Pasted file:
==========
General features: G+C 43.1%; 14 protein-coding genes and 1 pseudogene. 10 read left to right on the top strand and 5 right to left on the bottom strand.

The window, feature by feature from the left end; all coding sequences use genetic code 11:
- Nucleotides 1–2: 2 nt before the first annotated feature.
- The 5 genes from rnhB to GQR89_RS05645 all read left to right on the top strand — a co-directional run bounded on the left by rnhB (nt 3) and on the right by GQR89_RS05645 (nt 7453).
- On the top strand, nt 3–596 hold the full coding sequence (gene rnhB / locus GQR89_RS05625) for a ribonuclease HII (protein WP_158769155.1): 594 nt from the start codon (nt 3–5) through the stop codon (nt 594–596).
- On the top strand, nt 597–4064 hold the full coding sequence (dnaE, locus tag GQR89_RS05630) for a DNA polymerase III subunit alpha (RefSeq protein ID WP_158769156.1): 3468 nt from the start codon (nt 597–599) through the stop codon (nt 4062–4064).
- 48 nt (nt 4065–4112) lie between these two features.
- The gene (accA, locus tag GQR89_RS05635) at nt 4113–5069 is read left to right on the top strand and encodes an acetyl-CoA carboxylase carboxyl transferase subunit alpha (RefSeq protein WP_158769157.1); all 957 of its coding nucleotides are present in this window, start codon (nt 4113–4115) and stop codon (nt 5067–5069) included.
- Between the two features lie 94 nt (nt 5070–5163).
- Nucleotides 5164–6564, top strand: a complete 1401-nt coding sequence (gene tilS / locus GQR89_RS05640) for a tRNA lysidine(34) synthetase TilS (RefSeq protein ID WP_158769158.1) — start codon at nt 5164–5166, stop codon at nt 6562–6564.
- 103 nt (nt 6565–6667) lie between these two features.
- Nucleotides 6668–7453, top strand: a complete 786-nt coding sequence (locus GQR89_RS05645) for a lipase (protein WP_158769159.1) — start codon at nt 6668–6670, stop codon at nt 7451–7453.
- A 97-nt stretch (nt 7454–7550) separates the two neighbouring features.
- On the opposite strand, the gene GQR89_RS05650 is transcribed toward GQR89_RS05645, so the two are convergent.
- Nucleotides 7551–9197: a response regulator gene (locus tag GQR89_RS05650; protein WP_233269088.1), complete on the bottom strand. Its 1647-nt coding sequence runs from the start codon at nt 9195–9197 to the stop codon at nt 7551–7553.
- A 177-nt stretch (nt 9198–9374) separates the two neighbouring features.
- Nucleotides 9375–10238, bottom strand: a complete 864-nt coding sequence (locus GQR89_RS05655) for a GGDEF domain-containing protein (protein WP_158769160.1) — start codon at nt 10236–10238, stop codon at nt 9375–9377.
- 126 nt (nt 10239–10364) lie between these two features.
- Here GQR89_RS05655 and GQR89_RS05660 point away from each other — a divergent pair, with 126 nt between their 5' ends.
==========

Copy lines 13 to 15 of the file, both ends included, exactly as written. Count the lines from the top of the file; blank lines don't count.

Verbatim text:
- A 97-nt stretch (nt 7454–7550) separates the two neighbouring features.
- On the opposite strand, the gene GQR89_RS05650 is transcribed toward GQR89_RS05645, so the two are convergent.
- Nucleotides 7551–9197: a response regulator gene (locus tag GQR89_RS05650; protein WP_233269088.1), complete on the bottom strand. Its 1647-nt coding sequence runs from the start codon at nt 9195–9197 to the stop codon at nt 7551–7553.